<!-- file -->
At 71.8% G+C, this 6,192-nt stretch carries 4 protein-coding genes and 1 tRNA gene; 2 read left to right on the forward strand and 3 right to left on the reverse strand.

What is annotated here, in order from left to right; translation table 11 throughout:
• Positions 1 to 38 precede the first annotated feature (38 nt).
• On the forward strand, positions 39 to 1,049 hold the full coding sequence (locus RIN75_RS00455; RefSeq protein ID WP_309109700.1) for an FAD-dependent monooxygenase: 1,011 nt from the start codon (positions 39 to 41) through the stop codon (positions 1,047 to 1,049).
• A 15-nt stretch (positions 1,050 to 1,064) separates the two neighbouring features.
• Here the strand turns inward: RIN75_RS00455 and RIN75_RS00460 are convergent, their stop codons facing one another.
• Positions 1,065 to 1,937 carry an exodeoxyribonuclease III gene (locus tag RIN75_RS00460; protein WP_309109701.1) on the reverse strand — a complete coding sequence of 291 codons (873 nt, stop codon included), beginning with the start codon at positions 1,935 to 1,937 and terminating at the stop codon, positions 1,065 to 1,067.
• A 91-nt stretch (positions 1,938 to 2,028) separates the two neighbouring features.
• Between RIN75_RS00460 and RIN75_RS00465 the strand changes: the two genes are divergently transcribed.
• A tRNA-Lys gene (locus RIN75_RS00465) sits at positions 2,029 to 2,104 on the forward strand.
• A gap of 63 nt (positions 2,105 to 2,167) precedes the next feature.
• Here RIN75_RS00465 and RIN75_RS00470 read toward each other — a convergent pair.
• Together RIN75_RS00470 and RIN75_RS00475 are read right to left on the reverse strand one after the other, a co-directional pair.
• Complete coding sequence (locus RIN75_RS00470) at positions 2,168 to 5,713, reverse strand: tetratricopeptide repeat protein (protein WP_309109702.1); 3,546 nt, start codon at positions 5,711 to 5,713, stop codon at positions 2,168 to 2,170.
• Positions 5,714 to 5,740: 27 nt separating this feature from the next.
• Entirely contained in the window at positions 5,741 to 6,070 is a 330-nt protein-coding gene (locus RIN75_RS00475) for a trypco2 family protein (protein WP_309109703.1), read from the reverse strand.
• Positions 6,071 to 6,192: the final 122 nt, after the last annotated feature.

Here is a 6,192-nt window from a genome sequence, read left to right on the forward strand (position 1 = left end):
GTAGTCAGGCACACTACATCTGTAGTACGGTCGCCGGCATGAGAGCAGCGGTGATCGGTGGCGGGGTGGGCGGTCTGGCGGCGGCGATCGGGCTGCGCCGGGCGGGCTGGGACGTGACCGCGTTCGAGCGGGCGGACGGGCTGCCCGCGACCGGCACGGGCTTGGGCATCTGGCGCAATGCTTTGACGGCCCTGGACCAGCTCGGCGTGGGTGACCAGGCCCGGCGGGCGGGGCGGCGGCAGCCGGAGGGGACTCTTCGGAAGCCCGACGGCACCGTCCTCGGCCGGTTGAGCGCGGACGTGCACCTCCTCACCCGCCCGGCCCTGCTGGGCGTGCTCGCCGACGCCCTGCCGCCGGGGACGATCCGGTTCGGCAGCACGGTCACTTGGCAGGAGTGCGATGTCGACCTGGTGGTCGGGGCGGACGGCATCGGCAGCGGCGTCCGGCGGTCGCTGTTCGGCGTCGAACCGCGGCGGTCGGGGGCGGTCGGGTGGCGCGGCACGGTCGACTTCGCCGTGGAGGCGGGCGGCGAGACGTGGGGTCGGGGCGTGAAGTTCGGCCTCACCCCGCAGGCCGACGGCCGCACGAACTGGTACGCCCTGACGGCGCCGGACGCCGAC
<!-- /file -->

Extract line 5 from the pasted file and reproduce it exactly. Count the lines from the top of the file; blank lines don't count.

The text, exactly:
• A 15-nt stretch (positions 1,050 to 1,064) separates the two neighbouring features.